Locking Home Wireless Down

I’m one of a dozen people on my block who have wireless routers running in my house.  I’ve lived there eight years, and have had wireless almost the entire time.  I run a house full of computers from my router, including ones for the kids, my husband, a print server, a media server, and a handful of laptops.  From the first minute, my wireless has been locked down.  I recently had to replace my aging (and failing) Linksys, and had to reconfigure our SSID, passwords and the PXE firewall I’ve run.  I’ve never considered leaving that access point open for any reason.

Over the last five years, as more of my neighbors set up wireless routers in their homes, I found more and more ways to get on the Internet without using my own connection.  For me, it was just seeing if I could do it, then I’d disconnect and go back to my own router.  If I could identify the neighbor in question, I would approach them and offer to help them lock down their wireless so that it wasn’t open to anyone driving by or living nearby.  I tried my best to explain to them that having an open wireless access point was a danger to them and their families.  I usually got through to them, and now find very few of my neighbors with open wireless.  In fact, there’s only one, and I haven’t been able to figure out who it is.  The signal is pretty weak, which means they may not even be on my block.

For those that haven’t locked down their wireless, perhaps they need a more concrete example of why they should.  In New York, there have been several examples of persons with open wireless networks being accused of trafficking in child pornography amongst other things.  They were either frustrated at trying to set the security on their wireless networks, or didn’t know they needed to do so.  There seemed to be no reason to work at locking their networks down.  After all, they knew their neighbors, or thought they did, right?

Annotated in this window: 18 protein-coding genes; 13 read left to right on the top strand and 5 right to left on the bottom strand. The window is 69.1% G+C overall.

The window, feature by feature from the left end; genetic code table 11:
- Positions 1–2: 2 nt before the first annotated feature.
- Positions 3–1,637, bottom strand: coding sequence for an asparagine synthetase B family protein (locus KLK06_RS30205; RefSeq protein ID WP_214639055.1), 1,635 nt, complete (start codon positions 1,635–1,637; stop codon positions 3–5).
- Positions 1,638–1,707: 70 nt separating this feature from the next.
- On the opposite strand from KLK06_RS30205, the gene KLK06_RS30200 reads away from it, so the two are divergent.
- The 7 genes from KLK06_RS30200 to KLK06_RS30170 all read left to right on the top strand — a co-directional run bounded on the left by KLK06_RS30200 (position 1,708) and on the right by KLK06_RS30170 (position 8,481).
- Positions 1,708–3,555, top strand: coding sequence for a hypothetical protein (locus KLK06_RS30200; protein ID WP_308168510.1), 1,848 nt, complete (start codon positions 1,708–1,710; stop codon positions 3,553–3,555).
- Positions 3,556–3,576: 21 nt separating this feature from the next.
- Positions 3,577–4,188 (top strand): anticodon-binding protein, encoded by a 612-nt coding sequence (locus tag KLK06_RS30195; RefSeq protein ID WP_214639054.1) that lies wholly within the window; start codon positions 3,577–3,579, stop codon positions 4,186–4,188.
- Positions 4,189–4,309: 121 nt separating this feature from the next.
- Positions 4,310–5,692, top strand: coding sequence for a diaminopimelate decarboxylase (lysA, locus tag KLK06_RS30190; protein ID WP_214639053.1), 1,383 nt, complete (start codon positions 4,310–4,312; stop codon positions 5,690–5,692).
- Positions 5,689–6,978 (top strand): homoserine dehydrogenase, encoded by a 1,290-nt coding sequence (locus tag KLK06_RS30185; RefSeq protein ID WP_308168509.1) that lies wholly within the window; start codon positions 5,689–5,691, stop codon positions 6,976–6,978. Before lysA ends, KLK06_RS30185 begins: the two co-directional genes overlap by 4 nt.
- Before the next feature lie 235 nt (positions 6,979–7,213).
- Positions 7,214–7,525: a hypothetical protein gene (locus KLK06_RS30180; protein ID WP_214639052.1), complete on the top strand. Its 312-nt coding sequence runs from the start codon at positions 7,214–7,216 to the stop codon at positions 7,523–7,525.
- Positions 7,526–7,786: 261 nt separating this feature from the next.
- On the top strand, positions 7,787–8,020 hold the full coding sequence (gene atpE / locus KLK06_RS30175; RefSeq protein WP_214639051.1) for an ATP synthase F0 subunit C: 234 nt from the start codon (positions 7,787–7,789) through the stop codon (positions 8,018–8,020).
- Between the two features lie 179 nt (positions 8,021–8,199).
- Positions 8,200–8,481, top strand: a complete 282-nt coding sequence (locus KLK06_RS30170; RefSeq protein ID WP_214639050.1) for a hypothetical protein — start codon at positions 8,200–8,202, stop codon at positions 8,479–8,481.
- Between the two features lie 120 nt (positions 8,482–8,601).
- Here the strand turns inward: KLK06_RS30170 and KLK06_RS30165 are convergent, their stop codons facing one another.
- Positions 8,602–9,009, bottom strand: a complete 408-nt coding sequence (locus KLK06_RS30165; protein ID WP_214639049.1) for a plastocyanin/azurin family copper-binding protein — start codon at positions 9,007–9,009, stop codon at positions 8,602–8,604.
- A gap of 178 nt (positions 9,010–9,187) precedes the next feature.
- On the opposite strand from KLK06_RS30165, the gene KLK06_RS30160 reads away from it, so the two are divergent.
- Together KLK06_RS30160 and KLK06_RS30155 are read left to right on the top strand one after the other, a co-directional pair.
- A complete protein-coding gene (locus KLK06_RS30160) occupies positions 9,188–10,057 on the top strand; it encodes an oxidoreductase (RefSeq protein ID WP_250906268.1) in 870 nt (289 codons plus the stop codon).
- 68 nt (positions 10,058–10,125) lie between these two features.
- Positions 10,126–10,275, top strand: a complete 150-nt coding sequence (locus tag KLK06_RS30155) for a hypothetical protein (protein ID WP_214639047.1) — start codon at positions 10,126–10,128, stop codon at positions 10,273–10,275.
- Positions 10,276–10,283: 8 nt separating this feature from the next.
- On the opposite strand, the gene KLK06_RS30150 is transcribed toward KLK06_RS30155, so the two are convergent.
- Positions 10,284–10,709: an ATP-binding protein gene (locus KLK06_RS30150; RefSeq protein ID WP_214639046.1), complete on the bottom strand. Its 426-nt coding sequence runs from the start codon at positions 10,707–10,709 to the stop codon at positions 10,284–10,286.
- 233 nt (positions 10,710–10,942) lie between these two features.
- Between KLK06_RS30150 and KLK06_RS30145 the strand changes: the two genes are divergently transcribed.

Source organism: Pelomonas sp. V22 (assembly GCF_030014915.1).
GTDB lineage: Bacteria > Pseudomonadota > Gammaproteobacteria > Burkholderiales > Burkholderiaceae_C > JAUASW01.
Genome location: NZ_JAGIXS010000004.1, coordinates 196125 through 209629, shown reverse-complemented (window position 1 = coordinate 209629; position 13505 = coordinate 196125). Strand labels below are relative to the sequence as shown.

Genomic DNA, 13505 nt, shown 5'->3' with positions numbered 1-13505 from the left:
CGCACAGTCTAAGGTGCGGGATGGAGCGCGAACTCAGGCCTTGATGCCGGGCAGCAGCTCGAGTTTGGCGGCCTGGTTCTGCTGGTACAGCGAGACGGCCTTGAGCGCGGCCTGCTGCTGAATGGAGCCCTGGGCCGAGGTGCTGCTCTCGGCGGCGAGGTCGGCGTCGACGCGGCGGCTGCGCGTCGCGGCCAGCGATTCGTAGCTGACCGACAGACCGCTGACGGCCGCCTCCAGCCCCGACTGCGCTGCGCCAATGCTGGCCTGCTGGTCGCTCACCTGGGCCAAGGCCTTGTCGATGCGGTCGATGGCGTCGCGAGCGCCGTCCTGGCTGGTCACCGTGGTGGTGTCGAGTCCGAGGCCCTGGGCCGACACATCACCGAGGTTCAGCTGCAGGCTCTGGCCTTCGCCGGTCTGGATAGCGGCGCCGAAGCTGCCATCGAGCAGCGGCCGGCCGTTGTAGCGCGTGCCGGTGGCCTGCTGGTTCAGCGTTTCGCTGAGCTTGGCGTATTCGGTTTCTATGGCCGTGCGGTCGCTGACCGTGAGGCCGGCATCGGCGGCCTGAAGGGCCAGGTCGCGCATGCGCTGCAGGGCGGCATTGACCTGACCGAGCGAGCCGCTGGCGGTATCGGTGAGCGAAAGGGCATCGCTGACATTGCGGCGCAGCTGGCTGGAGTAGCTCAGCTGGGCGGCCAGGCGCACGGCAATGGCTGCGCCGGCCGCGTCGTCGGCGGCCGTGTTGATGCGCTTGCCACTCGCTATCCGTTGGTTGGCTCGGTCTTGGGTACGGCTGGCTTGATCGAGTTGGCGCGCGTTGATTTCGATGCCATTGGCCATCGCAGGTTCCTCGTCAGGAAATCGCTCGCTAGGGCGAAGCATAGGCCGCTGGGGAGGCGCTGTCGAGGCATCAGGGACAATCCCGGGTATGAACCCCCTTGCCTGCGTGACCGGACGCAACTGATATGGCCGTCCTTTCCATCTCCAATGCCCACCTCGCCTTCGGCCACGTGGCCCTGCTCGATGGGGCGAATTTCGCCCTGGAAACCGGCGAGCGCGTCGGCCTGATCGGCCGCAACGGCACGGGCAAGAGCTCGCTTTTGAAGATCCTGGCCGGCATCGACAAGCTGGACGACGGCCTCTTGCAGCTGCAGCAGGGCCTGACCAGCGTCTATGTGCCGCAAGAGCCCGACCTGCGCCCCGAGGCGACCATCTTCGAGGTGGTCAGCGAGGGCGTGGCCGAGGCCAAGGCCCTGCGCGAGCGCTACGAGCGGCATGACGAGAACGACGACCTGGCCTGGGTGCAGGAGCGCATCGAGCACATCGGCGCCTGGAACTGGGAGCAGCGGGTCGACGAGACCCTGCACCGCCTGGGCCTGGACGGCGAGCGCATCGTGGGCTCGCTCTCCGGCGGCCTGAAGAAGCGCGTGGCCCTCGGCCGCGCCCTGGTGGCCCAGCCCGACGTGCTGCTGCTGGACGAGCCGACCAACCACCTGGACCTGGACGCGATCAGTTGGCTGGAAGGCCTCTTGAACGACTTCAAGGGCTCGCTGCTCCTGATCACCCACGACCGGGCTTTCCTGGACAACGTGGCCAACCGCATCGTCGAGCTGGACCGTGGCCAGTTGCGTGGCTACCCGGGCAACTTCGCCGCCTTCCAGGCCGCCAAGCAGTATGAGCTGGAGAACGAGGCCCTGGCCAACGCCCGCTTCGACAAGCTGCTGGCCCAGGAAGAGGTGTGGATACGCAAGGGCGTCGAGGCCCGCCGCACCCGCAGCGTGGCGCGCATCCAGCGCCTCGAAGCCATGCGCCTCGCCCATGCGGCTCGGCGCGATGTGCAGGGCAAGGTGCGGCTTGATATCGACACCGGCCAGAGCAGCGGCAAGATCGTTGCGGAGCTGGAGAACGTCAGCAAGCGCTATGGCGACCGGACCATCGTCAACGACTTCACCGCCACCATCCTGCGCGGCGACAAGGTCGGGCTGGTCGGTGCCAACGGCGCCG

It would be helpful if the process to lock down wi-fi wasn’t so complex, and if the instructions weren’t written in IT-ese.  Being a geek, I understand all of the mumbo-jumbo that comes in those instructions.  There is no consistent way to set the SSID and passwords/passcodes since there are so many different routers on the market, and for a standard user to have to open in a browser and type in a series of numbers 1xx.xx.xx.xxx to get to their router then pick a password and make it hard enough to not be crackable is just asking a lot.  I know some of the routers from AT&T (for their DSL service) come with the passcode on a sticker on the bottom of the router, and the user is supposed to use that.  Seems real secure in this day and age, huh?

Of course, there is always the neighborhood geek to do it for you.  Sometimes we’ll set your router up for you for free, or for a beer.  I know that’s my usual form of payment.  I feel it’s my duty to make sure my neighbors are protecting themselves when it comes to their technology.  I sure don’t want to see the FBI knocking down their doors in the middle of the night!  As a geek, are you helping your neighbors lock down their wireless?